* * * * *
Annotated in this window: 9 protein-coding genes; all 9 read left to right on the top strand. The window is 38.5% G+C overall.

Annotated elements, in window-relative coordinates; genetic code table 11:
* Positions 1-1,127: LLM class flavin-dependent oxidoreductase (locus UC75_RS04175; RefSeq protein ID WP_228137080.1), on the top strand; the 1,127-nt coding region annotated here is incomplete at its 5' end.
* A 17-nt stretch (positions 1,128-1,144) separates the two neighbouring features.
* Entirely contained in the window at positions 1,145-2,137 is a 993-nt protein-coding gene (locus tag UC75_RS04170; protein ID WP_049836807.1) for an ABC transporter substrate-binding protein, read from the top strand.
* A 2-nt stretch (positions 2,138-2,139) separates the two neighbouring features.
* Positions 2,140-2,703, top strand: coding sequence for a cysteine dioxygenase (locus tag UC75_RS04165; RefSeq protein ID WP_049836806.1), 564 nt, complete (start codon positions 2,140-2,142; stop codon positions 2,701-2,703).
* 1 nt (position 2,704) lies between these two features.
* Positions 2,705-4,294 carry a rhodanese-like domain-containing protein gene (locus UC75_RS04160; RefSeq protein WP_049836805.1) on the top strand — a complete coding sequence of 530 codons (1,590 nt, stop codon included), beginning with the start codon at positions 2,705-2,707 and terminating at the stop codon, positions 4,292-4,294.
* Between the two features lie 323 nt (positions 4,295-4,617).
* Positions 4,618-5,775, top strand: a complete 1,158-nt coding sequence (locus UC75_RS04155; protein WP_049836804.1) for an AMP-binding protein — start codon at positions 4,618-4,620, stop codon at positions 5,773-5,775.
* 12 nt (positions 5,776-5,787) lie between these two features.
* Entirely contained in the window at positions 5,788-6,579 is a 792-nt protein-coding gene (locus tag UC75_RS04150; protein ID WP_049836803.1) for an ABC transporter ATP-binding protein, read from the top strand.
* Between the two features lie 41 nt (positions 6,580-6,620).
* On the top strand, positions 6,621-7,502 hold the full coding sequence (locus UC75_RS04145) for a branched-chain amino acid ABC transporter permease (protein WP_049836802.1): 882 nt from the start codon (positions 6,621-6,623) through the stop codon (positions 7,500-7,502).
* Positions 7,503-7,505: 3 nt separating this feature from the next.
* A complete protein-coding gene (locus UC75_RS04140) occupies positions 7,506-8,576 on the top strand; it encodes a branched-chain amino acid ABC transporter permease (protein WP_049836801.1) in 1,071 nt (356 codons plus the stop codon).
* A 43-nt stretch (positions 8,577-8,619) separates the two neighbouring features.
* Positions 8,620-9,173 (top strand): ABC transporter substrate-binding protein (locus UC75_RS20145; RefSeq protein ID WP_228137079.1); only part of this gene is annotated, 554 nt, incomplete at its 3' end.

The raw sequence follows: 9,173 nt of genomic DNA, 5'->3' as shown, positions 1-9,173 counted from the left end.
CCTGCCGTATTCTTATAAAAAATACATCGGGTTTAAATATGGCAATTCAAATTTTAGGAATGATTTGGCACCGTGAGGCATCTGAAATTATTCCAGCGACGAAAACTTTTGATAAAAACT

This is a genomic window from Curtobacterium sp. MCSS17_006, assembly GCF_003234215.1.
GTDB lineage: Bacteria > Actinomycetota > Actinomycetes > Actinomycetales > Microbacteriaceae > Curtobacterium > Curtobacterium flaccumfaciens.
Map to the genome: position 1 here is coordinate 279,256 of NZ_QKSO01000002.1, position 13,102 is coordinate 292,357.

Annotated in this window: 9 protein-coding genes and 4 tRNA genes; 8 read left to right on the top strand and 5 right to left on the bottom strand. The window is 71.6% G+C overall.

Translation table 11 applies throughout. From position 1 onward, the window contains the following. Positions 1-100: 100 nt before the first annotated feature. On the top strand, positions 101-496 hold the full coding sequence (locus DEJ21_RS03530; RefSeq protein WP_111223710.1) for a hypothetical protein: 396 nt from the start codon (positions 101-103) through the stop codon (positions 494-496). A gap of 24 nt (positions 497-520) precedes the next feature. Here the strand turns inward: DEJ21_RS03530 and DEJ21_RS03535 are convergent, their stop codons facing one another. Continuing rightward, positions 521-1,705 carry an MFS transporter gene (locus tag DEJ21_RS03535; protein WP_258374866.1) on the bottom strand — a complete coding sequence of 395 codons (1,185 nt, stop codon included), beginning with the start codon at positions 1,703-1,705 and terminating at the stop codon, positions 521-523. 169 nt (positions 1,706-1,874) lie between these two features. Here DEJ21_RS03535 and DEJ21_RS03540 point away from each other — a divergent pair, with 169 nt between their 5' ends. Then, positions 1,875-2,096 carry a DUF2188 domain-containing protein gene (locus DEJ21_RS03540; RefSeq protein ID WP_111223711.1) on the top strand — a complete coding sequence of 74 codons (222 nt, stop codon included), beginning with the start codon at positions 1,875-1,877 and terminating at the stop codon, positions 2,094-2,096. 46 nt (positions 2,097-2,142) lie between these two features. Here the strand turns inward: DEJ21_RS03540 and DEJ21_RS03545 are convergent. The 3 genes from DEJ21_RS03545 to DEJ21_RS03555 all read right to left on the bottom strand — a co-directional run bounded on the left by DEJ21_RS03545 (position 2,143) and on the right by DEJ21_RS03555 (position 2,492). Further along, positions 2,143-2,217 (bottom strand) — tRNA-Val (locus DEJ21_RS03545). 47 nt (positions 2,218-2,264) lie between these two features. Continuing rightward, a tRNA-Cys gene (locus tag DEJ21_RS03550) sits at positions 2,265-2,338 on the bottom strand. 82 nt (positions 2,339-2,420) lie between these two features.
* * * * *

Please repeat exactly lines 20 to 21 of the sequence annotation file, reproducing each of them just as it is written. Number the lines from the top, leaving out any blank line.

The raw sequence follows: 9,173 nt of genomic DNA, 5'->3' as shown, positions 1-9,173 counted from the left end.
CCTGCCGTATTCTTATAAAAAATACATCGGGTTTAAATATGGCAATTCAAATTTTAGGAATGATTTGGCACCGTGAGGCATCTGAAATTATTCCAGCGACGAAAACTTTTGATAAAAACT